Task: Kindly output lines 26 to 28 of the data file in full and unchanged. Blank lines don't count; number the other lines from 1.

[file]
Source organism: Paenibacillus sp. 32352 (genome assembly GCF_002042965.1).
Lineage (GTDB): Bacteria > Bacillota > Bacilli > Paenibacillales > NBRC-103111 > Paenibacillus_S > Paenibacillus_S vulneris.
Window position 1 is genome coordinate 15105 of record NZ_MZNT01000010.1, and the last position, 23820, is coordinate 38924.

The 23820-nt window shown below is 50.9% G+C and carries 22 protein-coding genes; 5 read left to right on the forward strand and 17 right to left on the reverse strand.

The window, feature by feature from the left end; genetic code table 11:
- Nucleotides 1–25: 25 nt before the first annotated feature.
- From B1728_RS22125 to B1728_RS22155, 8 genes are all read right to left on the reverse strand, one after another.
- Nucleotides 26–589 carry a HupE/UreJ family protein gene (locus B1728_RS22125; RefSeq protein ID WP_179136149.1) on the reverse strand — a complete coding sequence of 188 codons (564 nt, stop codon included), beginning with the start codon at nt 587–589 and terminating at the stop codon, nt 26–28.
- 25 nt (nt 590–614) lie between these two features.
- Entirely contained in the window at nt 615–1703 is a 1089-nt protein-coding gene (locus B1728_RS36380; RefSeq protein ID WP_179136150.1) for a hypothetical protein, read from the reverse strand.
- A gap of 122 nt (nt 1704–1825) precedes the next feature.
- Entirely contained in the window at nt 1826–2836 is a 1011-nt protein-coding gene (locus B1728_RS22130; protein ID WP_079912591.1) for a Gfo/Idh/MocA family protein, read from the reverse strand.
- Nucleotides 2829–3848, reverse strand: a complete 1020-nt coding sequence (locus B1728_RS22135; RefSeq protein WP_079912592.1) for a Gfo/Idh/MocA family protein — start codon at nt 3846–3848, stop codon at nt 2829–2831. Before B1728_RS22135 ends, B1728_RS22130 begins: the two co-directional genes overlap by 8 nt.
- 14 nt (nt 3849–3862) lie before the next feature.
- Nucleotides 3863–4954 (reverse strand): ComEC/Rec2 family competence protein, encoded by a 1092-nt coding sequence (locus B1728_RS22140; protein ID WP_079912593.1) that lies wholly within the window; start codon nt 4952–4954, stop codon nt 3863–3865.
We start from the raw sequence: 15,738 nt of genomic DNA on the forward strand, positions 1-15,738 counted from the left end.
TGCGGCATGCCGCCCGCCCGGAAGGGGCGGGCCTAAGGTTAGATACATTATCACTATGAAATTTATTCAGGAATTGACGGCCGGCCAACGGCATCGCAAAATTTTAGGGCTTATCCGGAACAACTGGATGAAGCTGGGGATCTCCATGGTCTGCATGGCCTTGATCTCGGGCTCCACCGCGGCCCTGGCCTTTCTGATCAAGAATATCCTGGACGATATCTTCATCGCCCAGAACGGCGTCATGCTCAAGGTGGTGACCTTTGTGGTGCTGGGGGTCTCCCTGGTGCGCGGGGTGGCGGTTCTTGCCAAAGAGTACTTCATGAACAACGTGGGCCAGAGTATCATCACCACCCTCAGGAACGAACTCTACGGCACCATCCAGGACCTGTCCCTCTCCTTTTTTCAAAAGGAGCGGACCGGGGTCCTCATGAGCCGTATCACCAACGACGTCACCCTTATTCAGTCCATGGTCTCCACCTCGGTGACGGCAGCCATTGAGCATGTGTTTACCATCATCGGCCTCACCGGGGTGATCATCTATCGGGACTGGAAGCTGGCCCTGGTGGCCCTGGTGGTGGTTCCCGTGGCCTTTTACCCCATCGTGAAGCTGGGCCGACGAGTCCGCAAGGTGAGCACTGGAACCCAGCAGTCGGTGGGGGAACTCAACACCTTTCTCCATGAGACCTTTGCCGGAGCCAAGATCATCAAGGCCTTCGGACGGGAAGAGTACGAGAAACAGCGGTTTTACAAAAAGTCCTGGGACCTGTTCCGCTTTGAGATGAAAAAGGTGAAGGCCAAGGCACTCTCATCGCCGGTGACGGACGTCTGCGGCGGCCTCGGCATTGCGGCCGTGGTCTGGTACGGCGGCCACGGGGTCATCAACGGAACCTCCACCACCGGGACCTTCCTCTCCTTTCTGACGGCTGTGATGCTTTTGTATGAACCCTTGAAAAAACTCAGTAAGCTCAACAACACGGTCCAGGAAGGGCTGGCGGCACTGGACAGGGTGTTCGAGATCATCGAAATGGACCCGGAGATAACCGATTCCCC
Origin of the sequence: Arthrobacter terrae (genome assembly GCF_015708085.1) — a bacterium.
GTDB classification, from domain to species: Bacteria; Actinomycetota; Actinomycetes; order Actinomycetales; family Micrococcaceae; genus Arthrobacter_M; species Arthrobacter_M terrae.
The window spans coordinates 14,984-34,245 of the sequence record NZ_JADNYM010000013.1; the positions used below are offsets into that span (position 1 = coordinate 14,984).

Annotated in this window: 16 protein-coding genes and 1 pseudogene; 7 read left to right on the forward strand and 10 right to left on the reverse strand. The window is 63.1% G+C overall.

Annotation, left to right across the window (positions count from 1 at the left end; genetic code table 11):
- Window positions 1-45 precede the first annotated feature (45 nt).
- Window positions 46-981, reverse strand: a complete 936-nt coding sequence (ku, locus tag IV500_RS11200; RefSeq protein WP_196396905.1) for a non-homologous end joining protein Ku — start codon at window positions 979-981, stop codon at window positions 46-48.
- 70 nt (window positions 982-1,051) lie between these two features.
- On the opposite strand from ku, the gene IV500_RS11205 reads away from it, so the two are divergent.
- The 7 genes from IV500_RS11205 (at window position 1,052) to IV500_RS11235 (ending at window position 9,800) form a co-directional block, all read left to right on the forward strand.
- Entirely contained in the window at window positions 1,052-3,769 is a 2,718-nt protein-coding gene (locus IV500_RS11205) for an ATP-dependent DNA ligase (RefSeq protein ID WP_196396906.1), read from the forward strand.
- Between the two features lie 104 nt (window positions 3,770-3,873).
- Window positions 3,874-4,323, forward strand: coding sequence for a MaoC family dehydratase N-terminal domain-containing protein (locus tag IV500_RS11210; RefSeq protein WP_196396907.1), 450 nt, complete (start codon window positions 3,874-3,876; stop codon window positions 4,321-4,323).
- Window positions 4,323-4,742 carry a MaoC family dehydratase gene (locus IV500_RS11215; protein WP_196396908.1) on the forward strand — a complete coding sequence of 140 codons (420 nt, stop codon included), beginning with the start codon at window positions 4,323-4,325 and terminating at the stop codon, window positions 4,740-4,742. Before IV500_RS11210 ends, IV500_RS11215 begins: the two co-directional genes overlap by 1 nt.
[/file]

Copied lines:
- On the opposite strand from ku, the gene IV500_RS11205 reads away from it, so the two are divergent.
- The 7 genes from IV500_RS11205 (at window position 1,052) to IV500_RS11235 (ending at window position 9,800) form a co-directional block, all read left to right on the forward strand.
- Entirely contained in the window at window positions 1,052-3,769 is a 2,718-nt protein-coding gene (locus IV500_RS11205) for an ATP-dependent DNA ligase (RefSeq protein ID WP_196396906.1), read from the forward strand.